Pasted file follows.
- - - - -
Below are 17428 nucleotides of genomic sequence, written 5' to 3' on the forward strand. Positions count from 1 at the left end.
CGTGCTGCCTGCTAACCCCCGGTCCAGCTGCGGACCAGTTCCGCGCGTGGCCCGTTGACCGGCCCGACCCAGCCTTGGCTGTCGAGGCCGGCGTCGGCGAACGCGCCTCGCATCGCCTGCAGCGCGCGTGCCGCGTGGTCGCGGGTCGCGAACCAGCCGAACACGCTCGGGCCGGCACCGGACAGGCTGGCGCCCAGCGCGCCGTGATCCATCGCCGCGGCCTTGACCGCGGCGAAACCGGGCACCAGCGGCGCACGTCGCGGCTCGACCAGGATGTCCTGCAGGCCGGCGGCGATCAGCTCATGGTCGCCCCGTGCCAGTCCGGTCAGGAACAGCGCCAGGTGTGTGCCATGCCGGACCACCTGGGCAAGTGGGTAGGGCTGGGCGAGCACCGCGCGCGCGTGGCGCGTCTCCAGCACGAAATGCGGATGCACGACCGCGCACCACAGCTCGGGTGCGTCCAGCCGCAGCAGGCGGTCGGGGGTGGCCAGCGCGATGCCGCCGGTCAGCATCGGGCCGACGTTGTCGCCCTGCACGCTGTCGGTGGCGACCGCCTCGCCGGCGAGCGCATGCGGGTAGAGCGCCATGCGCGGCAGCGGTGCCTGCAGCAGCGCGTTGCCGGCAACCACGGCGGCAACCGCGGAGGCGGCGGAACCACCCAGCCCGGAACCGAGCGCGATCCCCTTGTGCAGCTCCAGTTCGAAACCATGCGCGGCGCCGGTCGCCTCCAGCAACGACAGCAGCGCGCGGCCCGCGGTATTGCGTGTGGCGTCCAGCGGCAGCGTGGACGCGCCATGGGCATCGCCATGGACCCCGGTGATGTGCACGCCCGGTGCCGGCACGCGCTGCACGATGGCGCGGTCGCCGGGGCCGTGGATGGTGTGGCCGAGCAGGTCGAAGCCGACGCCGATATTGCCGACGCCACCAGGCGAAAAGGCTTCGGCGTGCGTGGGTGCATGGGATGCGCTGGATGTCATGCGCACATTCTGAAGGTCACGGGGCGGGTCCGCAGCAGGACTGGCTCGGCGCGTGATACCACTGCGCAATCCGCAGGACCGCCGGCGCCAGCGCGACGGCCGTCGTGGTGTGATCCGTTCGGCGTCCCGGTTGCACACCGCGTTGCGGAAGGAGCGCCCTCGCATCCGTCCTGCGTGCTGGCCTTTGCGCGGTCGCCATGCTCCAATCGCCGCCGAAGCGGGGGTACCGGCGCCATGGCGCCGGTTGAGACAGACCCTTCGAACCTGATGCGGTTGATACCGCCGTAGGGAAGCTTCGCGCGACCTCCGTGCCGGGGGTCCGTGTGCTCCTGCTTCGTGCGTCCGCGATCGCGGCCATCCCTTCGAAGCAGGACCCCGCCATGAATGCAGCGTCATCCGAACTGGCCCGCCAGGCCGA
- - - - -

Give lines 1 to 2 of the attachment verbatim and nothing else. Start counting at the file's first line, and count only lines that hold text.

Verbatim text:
Below are 17428 nucleotides of genomic sequence, written 5' to 3' on the forward strand. Positions count from 1 at the left end.
CGTGCTGCCTGCTAACCCCCGGTCCAGCTGCGGACCAGTTCCGCGCGTGGCCCGTTGACCGGCCCGACCCAGCCTTGGCTGTCGAGGCCGGCGTCGGCGAACGCGCCTCGCATCGCCTGCAGCGCGCGTGCCGCGTGGTCGCGGGTCGCGAACCAGCCGAACACGCTCGGGCCGGCACCGGACAGGCTGGCGCCCAGCGCGCCGTGATCCATCGCCGCGGCCTTGACCGCGGCGAAACCGGGCACCAGCGGCGCACGTCGCGGCTCGACCAGGATGTCCTGCAGGCCGGCGGCGATCAGCTCATGGTCGCCCCGTGCCAGTCCGGTCAGGAACAGCGCCAGGTGTGTGCCATGCCGGACCACCTGGGCAAGTGGGTAGGGCTGGGCGAGCACCGCGCGCGCGTGGCGCGTCTCCAGCACGAAATGCGGATGCACGACCGCGCACCACAGCTCGGGTGCGTCCAGCCGCAGCAGGCGGTCGGGGGTGGCCAGCGCGATGCCGCCGGTCAGCATCGGGCCGACGTTGTCGCCCTGCACGCTGTCGGTGGCGACCGCCTCGCCGGCGAGCGCATGCGGGTAGAGCGCCATGCGCGGCAGCGGTGCCTGCAGCAGCGCGTTGCCGGCAACCACGGCGGCAACCGCGGAGGCGGCGGAACCACCCAGCCCGGAACCGAGCGCGATCCCCTTGTGCAGCTCCAGTTCGAAACCATGCGCGGCGCCGGTCGCCTCCAGCAACGACAGCAGCGCGCGGCCCGCGGTATTGCGTGTGGCGTCCAGCGGCAGCGTGGACGCGCCATGGGCATCGCCATGGACCCCGGTGATGTGCACGCCCGGTGCCGGCACGCGCTGCACGATGGCGCGGTCGCCGGGGCCGTGGATGGTGTGGCCGAGCAGGTCGAAGCCGACGCCGATATTGCCGACGCCACCAGGCGAAAAGGCTTCGGCGTGCGTGGGTGCATGGGATGCGCTGGATGTCATGCGCACATTCTGAAGGTCACGGGGCGGGTCCGCAGCAGGACTGGCTCGGCGCGTGATACCACTGCGCAATCCGCAGGACCGCCGGCGCCAGCGCGACGGCCGTCGTGGTGTGATCCGTTCGGCGTCCCGGTTGCACACCGCGTTGCGGAAGGAGCGCCCTCGCATCCGTCCTGCGTGCTGGCCTTTGCGCGGTCGCCATGCTCCAATCGCCGCCGAAGCGGGGGTACCGGCGCCATGGCGCCGGTTGAGACAGACCCTTCGAACCTGATGCGGTTGATACCGCCGTAGGGAAGCTTCGCGCGACCTCCGTGCCGGGGGTCCGTGTGCTCCTGCTTCGTGCGTCCGCGATCGCGGCCATCCCTTCGAAGCAGGACCCCGCCATGAATGCAGCGTCATCCGAACTGGCCCGCCAGGCCGA